Phase II study of pembrolizumab and nab-paclitaxel in HER2-negative metastatic breast cancer: Hormone receptor-positive cohort [Meeting Abstract]
Background: PD-1/PD-L1 checkpoint blockade in combination with chemotherapy has improved outcomes in triple-negative breast cancer, but its role in hormone receptor-positive (HR+) metastatic breast cancer (MBC) is less clear. We report the results of the HR+ cohort of a HER2-negative MBC trial.
Method(s): Prospective phase 2 trial where 20 HR+/HER2- MBC patients (pts) received nab-paclitaxel (A) (100mg/m2 IV d1/8, q 3 wks) and pembrolizumab (P) (200mg IV d1, q 3 wks, starting with cycle 2). Eligibility: ER/PR >=1%, HER2 negative, maximum of 2 lines of cytotoxic therapy for MBC, pts could have received prior endocrine and/or targeted therapy. Primary endpoint: best overall response rate (BORR) by RECIST v1.1; secondary endpoints: safety, PFS, clinical benefit rate (CBR), duration of response (DOR), and overall survival (OS). Biomarker analyses are ongoing.
Result(s): In this 20-patient cohort, the median age was 56 (34-75), median lines of cytotoxic chemotherapy was 1 (0-2), 70% (14/20) were ER>10%, 80% (16/20) received prior hormone therapy, and 60% (12/20) received prior CDK 4/6 inhibitors. BORR was partial response (PR) in 5/20, stable disease (SD) in 7/20, and progressive disease (PD) in 7/20. CBR was 35% (7/20). Median PFS was 5.6 mos (95%CI 2.07-8.18), median OS 15.7 mos (95%CI 3.88-27.70) and median DOR was 3.9 mos (95%CI 2.07-not yet reached). Out of 5 pts who achieved PR, 4 (80%) received prior CDK 4/6 inhibitors. The most common related adverse events (AE) were anemia (50%), diarrhea, nausea and ALT abnormalities (40% each). 14 pts experienced grade 3 AEs, the most common being neutropenia, 1 pt had grade 4 AEs (pneumonitis, blood/lymphatics, hyponatremia), and no grade 5 AEs. [Formula presented]
Conclusion(s): P plus A was efficacious with PR in 5/20 and SD in 7/20 pts with a manageable toxicity profile. Importantly, responses were observed in patients previously treated with CDK 4/6 inhibitors. Further investigation of this regimen in HR+/HER2- MBC is warranted. Clinical trial identification: NCT02752685. Legal entity responsible for the study: NYU Langone Health.
Funding(s): Merck (drug-pembrolizumab and financial funding); Celgene (drug-nab-paclitaxel). Disclosure: F. Muggia: Advisory/Consultancy, Member of data safety monitoring committee of Pembrolizumab trials run by Merck: Merck. S. Adams: Advisory/Consultancy, Research grant/Funding (institution), consultant (uncompensated): Merck; Research grant/Funding (institution): Celgene. All other authors have declared no conflicts of interest.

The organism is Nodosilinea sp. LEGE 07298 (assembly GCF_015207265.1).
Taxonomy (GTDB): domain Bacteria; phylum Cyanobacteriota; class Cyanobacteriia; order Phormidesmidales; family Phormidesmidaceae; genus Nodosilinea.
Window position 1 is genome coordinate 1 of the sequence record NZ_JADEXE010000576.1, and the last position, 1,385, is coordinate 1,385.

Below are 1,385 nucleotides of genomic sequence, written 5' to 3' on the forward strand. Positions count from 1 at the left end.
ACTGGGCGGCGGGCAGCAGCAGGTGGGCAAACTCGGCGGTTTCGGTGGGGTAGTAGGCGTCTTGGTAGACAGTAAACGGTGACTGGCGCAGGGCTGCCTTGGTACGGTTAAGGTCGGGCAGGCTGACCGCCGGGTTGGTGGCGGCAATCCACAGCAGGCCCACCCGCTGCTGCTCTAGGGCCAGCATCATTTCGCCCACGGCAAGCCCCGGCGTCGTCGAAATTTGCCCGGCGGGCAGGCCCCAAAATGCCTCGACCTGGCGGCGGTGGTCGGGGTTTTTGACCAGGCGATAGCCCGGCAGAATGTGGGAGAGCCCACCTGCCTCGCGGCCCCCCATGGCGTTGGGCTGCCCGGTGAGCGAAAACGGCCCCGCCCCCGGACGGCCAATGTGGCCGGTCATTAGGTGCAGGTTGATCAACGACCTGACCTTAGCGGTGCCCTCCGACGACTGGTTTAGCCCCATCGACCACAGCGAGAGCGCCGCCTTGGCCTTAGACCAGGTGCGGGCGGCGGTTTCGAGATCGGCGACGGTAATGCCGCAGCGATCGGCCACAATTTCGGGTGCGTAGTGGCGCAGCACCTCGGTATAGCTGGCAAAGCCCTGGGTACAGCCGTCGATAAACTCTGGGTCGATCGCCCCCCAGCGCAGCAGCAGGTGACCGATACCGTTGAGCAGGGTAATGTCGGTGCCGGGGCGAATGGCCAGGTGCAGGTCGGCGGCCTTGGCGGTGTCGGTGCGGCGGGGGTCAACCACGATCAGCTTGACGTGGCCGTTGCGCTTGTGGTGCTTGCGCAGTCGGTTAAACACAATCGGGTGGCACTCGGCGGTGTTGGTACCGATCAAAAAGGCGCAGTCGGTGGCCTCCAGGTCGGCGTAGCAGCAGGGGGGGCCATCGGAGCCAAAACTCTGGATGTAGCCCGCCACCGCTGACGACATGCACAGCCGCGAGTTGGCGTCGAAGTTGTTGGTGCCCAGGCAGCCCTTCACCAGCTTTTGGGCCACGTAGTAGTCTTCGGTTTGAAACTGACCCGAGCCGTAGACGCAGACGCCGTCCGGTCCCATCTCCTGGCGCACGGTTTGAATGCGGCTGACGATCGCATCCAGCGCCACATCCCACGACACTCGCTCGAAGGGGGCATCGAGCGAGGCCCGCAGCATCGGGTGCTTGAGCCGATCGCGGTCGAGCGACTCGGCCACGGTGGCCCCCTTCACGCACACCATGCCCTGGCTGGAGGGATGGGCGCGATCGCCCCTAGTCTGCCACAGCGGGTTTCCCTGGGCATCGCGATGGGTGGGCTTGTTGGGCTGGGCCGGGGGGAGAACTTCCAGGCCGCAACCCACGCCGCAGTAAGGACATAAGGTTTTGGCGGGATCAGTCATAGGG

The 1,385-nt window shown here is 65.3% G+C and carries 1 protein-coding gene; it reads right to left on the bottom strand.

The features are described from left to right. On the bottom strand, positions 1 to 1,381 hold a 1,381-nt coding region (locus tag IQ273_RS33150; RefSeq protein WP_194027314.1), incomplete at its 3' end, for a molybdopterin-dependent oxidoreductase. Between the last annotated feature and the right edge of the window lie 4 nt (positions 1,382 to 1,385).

Serial immunological parameters in a phase II trial of exemestane and low-dose oral cyclophosphamide in advanced hormone receptor-positive breast cancer
BACKGROUND AND PURPOSE: Resistance to endocrine therapies in hormone receptor (HR)-positive breast cancer is a significant challenge. Prior studies have shown that low-dose oral cyclophosphamide can transiently deplete regulatory T cells (Tregs) and improve anti-tumor immunity. We investigated the combination of exemestane with cyclophosphamide in patients with advanced HR-positive breast cancer and assessed changes in circulating immune cell subsets. METHODS: This was a single-arm phase II trial of exemestane with cyclophosphamide in patients with metastatic HR-positive/HER2-negative breast cancer who had progressed on prior endocrine therapy (ClinicalTrials.gov: NCT01963481). Primary endpoint was progression-free survival (PFS) at 3 months (RECIST 1.1). Secondary objectives included median PFS, objective response rate, duration of response, and safety. Circulating Tregs (FOXP3+Helios+) and other immune cell subsets were monitored during treatment and compared with healthy controls. RESULTS: Twenty-three patients were enrolled. Treatment was well tolerated, without grade 4/5 toxicities. Objective responses were seen in 6/23 patients (26.1%; 95% CI 10.2-48.4%) and were durable (median 11.6 months). Three-month PFS rate was 50.1% (95% CI 33.0-76.0%); median PFS was 4.23 months (95% CI 2.8-11.7). No treatment-related decrease in Tregs was observed. However, elevated baseline levels of Naive Tregs [greater than 2.5 (the median of the naive Tregs)] were associated with relative risk of disease progression or death [hazard ratio 11.46 (95% CI 2.32-56.5)]. In addition, the baseline levels of Naive Tregs (adj-p = 0.04), Memory Tregs (adj-p = 0.003), CD4 + Central Memory T cells (adj-p = 0.0004), PD-1 + CD4 + Central Memory T cells (adj-p = 0.008), and PD-1 + CD4 + Effector Memory T cells (adj-p = 0.009) were significantly greater in the patients than in the healthy controls; the baseline levels of %CD4 + Naive T cells (adj-p = 0.0004) were significantly lower in patients compared with healthy controls (n = 40). CONCLUSION: Treg depletion was not observed with low-dose cyclophosphamide when assessed by the specific marker FOXP3 + Helios +; however, baseline naive Tregs were associated with 3-month PFS. Exemestane/cyclophosphamide combination had favorable safety profile with evidence of clinical activity in heavily pretreated patients.
Phase II trial of pembrolizumab in combination with nab-paclitaxel in patients with metastatic HER2-negative breast cancer [Meeting Abstract]
Results of a phase I-II study of adjuvant concurrent carboplatin and accelerated radiotherapy for triple negative breast cancer